For instance, to study how MDA-MB-231 breast cancer cells respond to IFN-γ through regulation of the checkpoint inhibitor PD-L1, we treated cells with IFN-γ, then observed the increase in PD-L1 labeling over 72 hours in the IncuCyte Live-cell Analysis System. PD-L1 labeling (shown in green) was 3-fold increased over vehicle control at the highest concentrations of IFN-γ (green-florescence at about 1.8 µm2/well for control vs. about 5 µm2/well for IFN-γ at 50 ng/mL), without effecting the growth rate of the breast cancer cells.


It’s just one small example, but you can see how live-cell analysis may prove a useful format for further studies on the regulation of immune-cell signaling pathways in tumors.

Acquired resistance

I-O therapy has shown promising responses in a good proportion of patients, but acquired resistance is a real challenge. For instance, acquired resistance to anti-PD-1 therapy occurs in about 25% of all initial responders.

Some of the mechanisms for acquired resistance are the same—or very similar—to those for primary resistance. In their review, Sharma et al. say that the potential mechanisms of relapse (acquired resistance) to I-O therapy include

  • loss of T cell function
  • downregulation of tumor antigen presentation so T cells no longer recognize the tumor cells,
  • development of escape mutation variants in the tumor cells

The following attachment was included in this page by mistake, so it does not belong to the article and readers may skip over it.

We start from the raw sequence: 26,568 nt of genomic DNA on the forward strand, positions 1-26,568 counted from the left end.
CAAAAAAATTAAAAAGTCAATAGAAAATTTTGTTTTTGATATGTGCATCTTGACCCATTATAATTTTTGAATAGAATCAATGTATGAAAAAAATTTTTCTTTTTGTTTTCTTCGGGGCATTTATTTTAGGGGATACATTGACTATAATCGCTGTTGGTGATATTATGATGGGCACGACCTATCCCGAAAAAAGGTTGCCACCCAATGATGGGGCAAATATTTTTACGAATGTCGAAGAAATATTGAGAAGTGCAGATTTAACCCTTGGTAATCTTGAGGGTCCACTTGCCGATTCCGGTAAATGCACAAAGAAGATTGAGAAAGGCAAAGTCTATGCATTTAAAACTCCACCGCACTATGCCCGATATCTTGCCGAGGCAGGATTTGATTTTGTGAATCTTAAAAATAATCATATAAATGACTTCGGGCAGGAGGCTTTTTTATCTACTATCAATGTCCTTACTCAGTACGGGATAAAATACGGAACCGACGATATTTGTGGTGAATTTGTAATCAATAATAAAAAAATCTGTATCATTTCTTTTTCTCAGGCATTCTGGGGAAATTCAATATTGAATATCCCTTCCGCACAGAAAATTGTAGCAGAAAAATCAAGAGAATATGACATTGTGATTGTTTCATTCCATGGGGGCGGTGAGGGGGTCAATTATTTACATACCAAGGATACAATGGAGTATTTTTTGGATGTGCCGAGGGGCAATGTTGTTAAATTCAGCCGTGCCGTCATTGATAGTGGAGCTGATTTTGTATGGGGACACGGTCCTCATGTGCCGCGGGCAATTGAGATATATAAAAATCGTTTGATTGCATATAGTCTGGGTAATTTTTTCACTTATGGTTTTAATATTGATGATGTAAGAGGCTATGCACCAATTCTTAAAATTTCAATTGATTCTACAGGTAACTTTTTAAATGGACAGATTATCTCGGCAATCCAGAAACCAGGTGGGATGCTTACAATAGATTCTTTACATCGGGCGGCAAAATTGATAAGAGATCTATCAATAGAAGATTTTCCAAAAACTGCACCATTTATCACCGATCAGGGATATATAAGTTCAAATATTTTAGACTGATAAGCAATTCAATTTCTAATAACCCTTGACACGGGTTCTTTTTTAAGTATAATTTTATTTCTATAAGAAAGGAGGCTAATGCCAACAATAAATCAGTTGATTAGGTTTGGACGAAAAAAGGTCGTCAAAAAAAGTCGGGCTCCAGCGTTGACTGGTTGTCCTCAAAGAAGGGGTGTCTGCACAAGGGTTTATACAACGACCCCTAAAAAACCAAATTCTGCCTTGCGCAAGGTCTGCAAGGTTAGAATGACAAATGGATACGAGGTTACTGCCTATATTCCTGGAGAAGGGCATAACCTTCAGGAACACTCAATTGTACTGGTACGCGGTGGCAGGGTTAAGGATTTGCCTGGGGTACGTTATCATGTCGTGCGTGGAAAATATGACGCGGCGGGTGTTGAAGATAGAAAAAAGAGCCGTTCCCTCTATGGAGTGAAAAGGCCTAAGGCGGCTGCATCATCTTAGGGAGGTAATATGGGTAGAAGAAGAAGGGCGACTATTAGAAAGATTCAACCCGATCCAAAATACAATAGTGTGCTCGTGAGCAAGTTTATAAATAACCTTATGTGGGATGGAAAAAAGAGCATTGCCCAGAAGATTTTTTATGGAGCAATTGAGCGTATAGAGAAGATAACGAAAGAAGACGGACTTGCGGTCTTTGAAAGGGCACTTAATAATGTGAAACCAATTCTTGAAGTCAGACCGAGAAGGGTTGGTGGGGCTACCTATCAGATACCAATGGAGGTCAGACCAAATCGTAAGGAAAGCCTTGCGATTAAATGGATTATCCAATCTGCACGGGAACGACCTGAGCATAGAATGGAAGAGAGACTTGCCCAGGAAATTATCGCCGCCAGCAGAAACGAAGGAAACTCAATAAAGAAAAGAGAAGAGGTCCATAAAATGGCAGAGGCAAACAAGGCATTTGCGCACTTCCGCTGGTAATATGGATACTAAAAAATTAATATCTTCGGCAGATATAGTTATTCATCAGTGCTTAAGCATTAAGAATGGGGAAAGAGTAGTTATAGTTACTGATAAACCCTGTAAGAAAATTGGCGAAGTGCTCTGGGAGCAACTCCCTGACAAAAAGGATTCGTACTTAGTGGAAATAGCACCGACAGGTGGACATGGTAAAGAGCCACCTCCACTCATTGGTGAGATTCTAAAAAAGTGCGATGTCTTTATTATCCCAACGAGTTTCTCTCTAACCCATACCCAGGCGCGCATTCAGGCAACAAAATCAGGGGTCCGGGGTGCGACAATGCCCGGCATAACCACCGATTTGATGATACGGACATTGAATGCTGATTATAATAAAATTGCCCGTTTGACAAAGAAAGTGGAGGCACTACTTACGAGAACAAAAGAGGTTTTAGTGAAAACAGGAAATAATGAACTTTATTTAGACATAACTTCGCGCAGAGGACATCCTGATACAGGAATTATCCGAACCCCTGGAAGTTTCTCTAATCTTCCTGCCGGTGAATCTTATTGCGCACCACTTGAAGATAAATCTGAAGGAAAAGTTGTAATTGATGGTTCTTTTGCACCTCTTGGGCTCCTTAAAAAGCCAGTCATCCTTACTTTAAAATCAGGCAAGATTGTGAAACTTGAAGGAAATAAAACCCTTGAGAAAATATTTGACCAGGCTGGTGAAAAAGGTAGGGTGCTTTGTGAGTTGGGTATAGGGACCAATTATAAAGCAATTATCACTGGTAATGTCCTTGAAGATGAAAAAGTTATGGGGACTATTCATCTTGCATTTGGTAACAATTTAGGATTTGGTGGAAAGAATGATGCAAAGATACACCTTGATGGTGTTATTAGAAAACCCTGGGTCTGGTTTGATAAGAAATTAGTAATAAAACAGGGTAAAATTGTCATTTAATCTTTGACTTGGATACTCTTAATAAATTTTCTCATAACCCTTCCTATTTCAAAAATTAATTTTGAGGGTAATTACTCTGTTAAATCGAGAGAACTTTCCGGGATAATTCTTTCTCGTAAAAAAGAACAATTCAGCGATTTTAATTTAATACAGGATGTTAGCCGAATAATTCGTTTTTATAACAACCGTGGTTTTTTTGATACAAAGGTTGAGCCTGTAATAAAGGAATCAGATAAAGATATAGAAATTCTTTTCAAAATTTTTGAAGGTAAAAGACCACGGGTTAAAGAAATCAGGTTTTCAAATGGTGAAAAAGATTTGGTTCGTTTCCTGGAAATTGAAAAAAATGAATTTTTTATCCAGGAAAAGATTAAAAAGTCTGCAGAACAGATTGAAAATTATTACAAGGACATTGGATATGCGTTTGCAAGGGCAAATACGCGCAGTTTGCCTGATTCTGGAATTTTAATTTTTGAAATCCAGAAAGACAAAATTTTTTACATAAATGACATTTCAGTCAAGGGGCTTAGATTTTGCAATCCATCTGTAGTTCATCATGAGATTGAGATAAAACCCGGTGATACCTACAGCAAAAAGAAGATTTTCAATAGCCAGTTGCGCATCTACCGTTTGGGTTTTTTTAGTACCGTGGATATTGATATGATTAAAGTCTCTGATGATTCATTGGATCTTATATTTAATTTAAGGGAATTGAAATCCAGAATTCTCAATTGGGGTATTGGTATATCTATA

Sharma et al. mention that one strategy used to understand mechanisms of resistance to immune checkpoint blockade is through longitudinal studies on tumor samples across the course of treatment. The power of this strategy comes from the attempt to assess cancer treatment dynamically, rather than as is traditional, statically.

Real-time live-cell analysis is perfect for longitudinal studies because it offers the ability to quantify cell biology over time, and experiments can be set up in such a way that samples from multiple time points under multiple conditions can be studied simultaneously.


The mechanisms of cancer resistance to I-O therapies, one of the main challenges in I-O research today, are a result of interactions between the immune system and tumor cells. Primary resistance can happen before a patient has even been treated and acquired resistance can happen in patients who have achieved a response but then relapse after that period of effectiveness.

Primary resistance occurs because of a number of tumor intrinsic factors (such as failure to produce antigen or changes in antigen presentation) and immune system factors (such as a lack of T cells that target a specific cancer antigen). The mechanisms for acquired resistance are very similar to those for primary resistance (such as loss of T cell function or downregulation of tumor antigen presentation).

Whether you’re trying to understand primary or acquired resistance mechanisms, you need to understand how the immune system and tumor cells interact. Real-time live-cell analysis is a good tool to use here because it allows for a high-content, nuanced understanding of the dynamic changes in the immune system in response to tumor cell stimulus—and vice versa,  in real-time, over multiple time points, and under multiple conditions.



Andrews MC, and Wargo JA. (2017). Immunotherapy resistance: the answers lie ahead—not in front—of us. J ImmunoTherapy Can. 5:10.

Gonzalez S, Volkova N, Beer P, Gerstung M. (2017). Immuno-oncology from the perspective of somatic evolution. Sem. in Can. Bio. 52, 75-85.

Sharma P, Hu-Lieskovan, S, Wargo JA, Ribas, A. (2017). Primary, Adaptive, and Acquired Resistance to Cancer Immunotherapy. Cell 168, 707-723.